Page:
Tomorrow’s Schools proposed changes might benefit trustees, principals

Carol Anderson, Lawyer with Education Law NZ and Special Counsel with Auld Brewer Mazengarb and McEwen, discusses the Tomorrow’s Schools Independent Task Force report and what impact the proposed changes might have. The consultation period for written submissions and queries closes on 7 April. An online survey, Have Your Say, is also open until 31 March. 

Carol Anderson

The report by the Tomorrow’s Schools Independent Task Force has been described as “a major shake-up” to the administration and governance of schools. The proposed changes could have some real benefits for school trustees and principals. Since 1989, New Zealand school boards have had to deal with more extensive and demanding legal, educational and financial responsibilities than school boards in other education systems around the world. In practice, the extra administrative burden has fallen largely on the principal, detracting from their role as educational leader of the school.

The Tomorrow’s Schools system currently provides widely varying quality of governance. The Task Force considers that it has led to serious educational inequality causing New Zealand to fall down the education performance table in international student comparisons. The changes are designed to address this and to reduce both principal stress and board workload. This would allowing the board to focus on the educational outcomes of their students rather than compliance, risk management and legal disputes.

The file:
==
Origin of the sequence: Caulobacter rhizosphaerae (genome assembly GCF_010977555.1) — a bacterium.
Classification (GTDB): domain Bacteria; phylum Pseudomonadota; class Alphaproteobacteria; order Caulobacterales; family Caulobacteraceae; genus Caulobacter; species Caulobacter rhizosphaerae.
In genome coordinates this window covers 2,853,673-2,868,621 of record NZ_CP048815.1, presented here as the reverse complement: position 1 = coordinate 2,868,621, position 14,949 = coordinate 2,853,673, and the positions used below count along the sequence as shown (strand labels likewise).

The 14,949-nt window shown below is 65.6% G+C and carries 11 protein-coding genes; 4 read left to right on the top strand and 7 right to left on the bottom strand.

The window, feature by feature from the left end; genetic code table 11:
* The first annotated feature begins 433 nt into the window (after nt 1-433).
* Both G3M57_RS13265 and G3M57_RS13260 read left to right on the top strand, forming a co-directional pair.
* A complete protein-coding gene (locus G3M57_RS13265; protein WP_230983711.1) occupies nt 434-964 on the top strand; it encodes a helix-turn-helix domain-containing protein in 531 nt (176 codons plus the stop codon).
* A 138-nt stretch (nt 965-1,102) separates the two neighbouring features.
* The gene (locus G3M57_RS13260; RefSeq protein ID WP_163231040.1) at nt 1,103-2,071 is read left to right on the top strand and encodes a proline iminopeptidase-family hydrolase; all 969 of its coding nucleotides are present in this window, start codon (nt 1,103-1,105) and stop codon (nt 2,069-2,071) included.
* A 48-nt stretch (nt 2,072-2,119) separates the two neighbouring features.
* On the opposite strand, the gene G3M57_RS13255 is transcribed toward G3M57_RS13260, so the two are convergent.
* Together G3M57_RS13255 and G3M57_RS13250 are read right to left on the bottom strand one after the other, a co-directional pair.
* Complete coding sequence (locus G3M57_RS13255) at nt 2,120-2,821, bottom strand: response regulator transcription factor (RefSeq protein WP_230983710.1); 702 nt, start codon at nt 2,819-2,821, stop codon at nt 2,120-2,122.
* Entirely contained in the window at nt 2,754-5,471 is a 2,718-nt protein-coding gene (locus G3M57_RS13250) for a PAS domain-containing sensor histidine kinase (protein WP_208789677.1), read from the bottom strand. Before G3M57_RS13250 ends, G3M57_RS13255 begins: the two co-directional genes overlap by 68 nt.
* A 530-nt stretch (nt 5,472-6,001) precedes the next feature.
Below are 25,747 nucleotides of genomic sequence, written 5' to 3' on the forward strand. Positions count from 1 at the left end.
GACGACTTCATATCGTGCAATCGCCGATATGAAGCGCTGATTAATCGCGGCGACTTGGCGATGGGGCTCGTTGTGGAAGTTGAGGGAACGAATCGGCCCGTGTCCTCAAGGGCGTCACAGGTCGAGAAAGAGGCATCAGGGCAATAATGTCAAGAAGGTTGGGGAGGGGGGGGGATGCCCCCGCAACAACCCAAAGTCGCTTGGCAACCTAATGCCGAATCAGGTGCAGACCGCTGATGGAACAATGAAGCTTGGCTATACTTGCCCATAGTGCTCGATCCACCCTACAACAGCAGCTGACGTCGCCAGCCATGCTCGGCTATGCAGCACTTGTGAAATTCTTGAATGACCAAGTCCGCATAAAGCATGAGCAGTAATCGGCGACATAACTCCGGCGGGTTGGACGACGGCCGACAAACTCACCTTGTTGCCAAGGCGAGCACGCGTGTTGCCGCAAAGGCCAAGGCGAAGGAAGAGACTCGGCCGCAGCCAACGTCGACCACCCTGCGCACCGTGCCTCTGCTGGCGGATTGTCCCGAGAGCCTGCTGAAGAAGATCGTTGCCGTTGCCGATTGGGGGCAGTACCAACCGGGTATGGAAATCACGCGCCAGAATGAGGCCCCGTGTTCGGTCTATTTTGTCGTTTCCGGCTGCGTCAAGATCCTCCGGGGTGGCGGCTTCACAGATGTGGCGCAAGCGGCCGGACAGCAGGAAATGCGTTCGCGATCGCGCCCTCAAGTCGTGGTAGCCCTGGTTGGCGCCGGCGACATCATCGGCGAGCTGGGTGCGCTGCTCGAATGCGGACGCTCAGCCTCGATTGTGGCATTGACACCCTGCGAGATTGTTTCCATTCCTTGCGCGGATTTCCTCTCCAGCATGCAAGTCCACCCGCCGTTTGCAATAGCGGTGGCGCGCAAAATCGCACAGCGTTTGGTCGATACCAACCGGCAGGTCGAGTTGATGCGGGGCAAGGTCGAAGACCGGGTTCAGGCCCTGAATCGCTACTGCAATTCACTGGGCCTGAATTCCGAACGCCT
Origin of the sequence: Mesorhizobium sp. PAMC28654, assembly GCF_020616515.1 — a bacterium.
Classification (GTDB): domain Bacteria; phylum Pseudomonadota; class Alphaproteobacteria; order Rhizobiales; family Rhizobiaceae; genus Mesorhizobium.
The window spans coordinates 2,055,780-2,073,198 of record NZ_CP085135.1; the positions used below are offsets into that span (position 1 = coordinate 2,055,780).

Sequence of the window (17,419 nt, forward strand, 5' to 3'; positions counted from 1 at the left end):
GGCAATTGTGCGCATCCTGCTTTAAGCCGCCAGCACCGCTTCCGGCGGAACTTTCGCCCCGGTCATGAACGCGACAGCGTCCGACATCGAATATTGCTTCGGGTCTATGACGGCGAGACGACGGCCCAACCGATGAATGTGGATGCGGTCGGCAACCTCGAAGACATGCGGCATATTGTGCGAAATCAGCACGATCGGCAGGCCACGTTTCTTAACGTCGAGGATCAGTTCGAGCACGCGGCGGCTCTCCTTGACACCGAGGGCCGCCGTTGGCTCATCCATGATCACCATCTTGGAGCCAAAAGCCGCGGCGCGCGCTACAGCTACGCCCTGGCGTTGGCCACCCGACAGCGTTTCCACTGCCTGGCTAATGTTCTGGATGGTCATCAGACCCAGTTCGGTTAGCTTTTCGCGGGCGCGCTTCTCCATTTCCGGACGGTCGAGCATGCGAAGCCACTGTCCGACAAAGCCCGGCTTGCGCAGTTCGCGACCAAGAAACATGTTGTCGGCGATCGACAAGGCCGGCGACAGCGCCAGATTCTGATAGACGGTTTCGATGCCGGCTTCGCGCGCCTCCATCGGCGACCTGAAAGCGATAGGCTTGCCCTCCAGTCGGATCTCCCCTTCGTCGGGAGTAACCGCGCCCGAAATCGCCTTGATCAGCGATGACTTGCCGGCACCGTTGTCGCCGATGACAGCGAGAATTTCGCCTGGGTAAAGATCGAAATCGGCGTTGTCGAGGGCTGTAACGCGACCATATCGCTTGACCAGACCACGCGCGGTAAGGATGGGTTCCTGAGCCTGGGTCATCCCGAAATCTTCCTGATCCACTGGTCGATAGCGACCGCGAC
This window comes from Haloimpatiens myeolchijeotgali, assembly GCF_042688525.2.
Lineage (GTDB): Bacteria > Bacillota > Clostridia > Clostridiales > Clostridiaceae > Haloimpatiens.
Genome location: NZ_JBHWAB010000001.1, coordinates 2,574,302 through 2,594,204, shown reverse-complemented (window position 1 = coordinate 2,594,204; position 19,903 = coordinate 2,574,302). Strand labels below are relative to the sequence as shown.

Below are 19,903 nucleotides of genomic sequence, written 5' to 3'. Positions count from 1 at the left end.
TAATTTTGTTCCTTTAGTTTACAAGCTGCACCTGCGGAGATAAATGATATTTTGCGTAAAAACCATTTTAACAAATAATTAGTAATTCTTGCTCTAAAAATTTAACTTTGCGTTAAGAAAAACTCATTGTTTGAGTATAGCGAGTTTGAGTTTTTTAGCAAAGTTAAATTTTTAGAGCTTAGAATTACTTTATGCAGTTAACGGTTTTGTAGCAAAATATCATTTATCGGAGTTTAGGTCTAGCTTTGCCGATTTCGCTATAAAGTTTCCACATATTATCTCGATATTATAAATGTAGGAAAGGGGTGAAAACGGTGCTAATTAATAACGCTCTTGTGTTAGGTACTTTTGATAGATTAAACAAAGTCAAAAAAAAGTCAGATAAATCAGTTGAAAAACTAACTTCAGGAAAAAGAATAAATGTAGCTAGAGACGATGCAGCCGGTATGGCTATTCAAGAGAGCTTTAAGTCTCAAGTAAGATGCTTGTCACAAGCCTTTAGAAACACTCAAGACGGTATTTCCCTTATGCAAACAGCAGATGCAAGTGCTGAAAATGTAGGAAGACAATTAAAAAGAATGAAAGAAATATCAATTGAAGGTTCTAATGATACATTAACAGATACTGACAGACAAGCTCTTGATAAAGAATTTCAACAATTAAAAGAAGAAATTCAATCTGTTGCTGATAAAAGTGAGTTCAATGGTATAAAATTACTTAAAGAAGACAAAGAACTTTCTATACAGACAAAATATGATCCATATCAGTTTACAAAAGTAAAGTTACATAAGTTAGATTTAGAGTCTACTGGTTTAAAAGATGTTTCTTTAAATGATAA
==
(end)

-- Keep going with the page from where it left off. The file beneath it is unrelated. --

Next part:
The proposal involves setting up 20 regional Education Hubs, which will take over many of the legal responsibilities of school boards in their region. Some schools are concerned that they will lose all of their decision making powers to the Hub, but a closer reading of the report shows that there is potential for more flexible arrangements. Contrary to the impression created in the media, the full report makes it clear that while the Hub will have overall legal responsibility, it will have the flexibility to delegate some of those responsibilities back to individual schools.

Currently some boards of larger schools have sustainable institutional knowledge about governance and legal risk management and are fully capable of running their schools. Those schools could retain several functions they currently perform including property management, and property development – provided they meet the yet to be decided criteria. Conversely, some smaller schools are overburdened with administration. The Hub would provide support and advice on health and safety, HR, IT, procurement and maintenance or, if requested, actually undertake some of those functions for the school.

However, the functions which are unlikely to be given back to individual boards are those where boards get drawn into time-consuming and sometimes costly disputes: employment of the principal, student suspensions, exclusions and expulsions, and parent complaints. In these situations, boards are required to act independently but because the boards are controlled by parents they may be seen as having have conflicts of interest or being biased. Having these areas managed or reviewed by the Hub would provide the independence to the system which is currently lacking.